When the United Kingdom's first case of RHD in 1992 was discovered, the disease was transmitted into the wild by domesticated pet rabbits. Sources vary in the number of confirmed cases of RHD; there were 9 known outbreaks in 1994, 32 cases but some sources believe there were as many as 512 cases of RHD in 1995, and around 30 RHD cases in 1996 throughout Scotland, England and Wales.

In April 2016, a highly lethal disease started affecting one of the northernmost feral rabbit populations in the world in Helsinki, Finland. The outbreak has since been identified to be caused by the new RHDV2 strain of the virus, being the first appearance of RHD in the country. Cases of viral transmission to domesticated pet rabbits have been confirmed and vaccinating rabbits has been recommended.[22]

3. Transmission

Transmission of RHD occurs by direct contact with an infected animal and fomites. Rabbits acquire RHD through oral, nasal or conjunctival pathways. Urine, feces and respiratory secretions may also shed the virus. The virus may also be carried by the wind. Carriers of the virus may remain infectious for up to a month depending on climate conditions; however, the virus has been known to persist for as little as 2 days and as long as 215 days. An infected carcass or hairs from an infected animal may also transmit RHD. Fomites such as clothing, contaminated food, cages, bedding, feeders and water will also harbour the virus. Even though the virus cannot reproduce in other mammals, predators and scavengers such as foxes, ferrets and some birds can excrete the virus through their faeces after ingesting an infected rabbit carcass. Flies, rabbit fleas, and mosquitoes can also spread the virus between rabbits.[2]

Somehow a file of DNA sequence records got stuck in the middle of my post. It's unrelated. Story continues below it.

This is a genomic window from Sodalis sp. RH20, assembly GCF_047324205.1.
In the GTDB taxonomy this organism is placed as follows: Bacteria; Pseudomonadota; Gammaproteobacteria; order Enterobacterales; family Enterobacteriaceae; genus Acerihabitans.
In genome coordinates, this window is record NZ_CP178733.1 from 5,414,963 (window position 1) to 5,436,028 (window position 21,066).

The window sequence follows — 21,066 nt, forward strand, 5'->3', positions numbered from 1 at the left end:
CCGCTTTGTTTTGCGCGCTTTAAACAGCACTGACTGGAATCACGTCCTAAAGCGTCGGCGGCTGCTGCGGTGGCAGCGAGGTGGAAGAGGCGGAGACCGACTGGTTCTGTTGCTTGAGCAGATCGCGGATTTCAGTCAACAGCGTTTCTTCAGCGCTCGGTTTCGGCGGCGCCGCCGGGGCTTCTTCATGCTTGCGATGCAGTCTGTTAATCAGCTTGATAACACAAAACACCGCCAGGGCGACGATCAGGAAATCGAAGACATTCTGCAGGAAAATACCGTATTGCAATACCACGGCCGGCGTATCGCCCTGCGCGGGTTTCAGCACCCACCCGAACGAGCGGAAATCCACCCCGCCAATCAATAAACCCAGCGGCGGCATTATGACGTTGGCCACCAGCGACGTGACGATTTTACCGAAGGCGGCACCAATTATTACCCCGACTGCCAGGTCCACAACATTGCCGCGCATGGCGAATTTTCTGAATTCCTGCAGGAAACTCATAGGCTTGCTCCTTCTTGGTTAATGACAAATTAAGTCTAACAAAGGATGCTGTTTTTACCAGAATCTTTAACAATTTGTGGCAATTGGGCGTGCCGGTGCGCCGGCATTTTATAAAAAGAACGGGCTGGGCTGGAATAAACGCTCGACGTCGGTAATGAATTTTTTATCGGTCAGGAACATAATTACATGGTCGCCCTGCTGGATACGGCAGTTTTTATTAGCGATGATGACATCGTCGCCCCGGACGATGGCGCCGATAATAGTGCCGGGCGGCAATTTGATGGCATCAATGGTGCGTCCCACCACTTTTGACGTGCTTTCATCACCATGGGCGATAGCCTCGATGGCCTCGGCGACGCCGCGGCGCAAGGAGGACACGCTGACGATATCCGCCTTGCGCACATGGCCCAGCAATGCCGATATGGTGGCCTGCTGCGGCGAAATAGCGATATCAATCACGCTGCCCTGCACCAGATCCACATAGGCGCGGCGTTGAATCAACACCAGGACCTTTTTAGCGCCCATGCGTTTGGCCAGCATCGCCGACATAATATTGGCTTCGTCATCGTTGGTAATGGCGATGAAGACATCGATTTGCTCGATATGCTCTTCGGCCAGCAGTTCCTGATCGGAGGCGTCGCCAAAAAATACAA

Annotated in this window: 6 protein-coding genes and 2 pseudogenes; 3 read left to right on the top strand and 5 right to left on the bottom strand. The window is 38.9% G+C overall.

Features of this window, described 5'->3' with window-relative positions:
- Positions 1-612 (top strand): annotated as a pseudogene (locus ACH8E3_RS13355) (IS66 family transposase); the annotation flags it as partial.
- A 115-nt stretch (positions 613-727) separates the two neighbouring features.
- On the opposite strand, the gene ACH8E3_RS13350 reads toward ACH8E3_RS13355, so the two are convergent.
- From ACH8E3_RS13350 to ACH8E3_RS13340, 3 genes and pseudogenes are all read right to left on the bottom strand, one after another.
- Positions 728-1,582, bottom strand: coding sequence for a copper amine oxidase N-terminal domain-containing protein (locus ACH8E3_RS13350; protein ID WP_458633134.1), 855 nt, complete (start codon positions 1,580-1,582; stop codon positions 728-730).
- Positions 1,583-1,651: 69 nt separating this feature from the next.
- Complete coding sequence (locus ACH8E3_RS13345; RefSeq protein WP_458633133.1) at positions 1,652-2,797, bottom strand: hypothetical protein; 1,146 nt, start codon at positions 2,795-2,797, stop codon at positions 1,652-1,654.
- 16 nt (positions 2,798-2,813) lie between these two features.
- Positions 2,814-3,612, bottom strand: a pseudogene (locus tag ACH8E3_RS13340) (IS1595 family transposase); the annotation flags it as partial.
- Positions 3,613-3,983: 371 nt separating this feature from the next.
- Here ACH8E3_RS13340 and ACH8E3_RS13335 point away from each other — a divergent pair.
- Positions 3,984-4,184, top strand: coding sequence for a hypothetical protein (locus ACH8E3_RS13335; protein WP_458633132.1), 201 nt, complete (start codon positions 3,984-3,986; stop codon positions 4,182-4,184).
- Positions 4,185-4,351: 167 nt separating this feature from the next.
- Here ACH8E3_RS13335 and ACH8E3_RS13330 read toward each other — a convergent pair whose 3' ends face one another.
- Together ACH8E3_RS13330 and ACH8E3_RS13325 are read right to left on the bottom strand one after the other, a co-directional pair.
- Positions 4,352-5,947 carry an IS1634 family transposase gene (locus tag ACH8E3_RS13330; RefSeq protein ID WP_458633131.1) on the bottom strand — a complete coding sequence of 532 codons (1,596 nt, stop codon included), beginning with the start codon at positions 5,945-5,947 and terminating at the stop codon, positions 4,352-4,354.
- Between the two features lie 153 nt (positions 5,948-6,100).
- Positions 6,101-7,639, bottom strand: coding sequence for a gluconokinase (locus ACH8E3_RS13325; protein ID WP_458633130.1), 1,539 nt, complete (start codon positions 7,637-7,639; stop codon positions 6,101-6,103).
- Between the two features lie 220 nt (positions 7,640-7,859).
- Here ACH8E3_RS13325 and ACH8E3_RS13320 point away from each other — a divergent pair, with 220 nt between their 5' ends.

Climate appears to play a crucial role in the transmission of RHD. In normal conditions, most outbreaks of RHD occur in winter or spring. High temperatures in late spring and summer will considerably reduce the spread of the virus. RHD will also be more prevalent in dry and semi-dry areas than in areas that are relatively cool and humid.[14]

4. Signs